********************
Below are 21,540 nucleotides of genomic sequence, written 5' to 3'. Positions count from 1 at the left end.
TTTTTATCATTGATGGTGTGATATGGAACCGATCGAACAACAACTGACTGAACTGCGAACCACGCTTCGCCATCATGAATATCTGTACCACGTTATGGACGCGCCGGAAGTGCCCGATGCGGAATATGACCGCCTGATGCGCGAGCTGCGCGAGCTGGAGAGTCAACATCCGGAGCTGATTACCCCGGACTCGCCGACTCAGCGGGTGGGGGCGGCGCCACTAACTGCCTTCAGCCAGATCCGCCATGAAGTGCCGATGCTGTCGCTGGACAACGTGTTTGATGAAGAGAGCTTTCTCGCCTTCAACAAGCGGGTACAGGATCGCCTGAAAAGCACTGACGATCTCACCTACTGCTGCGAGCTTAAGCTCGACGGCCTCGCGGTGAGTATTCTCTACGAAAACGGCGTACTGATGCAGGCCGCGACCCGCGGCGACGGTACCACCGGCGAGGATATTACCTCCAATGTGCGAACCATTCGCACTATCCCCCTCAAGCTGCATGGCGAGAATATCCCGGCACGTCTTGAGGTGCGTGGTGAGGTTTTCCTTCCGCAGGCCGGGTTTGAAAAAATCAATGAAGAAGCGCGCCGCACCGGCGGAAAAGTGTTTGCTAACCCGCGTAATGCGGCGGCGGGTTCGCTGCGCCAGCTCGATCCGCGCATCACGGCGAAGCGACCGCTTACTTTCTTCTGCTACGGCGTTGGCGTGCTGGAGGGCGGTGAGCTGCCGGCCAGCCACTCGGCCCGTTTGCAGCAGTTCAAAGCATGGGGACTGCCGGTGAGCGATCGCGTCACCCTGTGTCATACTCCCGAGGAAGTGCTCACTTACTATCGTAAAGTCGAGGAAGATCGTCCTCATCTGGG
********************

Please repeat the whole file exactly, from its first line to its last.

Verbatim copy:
Below are 21,540 nucleotides of genomic sequence, written 5' to 3'. Positions count from 1 at the left end.
TTTTTATCATTGATGGTGTGATATGGAACCGATCGAACAACAACTGACTGAACTGCGAACCACGCTTCGCCATCATGAATATCTGTACCACGTTATGGACGCGCCGGAAGTGCCCGATGCGGAATATGACCGCCTGATGCGCGAGCTGCGCGAGCTGGAGAGTCAACATCCGGAGCTGATTACCCCGGACTCGCCGACTCAGCGGGTGGGGGCGGCGCCACTAACTGCCTTCAGCCAGATCCGCCATGAAGTGCCGATGCTGTCGCTGGACAACGTGTTTGATGAAGAGAGCTTTCTCGCCTTCAACAAGCGGGTACAGGATCGCCTGAAAAGCACTGACGATCTCACCTACTGCTGCGAGCTTAAGCTCGACGGCCTCGCGGTGAGTATTCTCTACGAAAACGGCGTACTGATGCAGGCCGCGACCCGCGGCGACGGTACCACCGGCGAGGATATTACCTCCAATGTGCGAACCATTCGCACTATCCCCCTCAAGCTGCATGGCGAGAATATCCCGGCACGTCTTGAGGTGCGTGGTGAGGTTTTCCTTCCGCAGGCCGGGTTTGAAAAAATCAATGAAGAAGCGCGCCGCACCGGCGGAAAAGTGTTTGCTAACCCGCGTAATGCGGCGGCGGGTTCGCTGCGCCAGCTCGATCCGCGCATCACGGCGAAGCGACCGCTTACTTTCTTCTGCTACGGCGTTGGCGTGCTGGAGGGCGGTGAGCTGCCGGCCAGCCACTCGGCCCGTTTGCAGCAGTTCAAAGCATGGGGACTGCCGGTGAGCGATCGCGTCACCCTGTGTCATACTCCCGAGGAAGTGCTCACTTACTATCGTAAAGTCGAGGAAGATCGTCCTCATCTGGG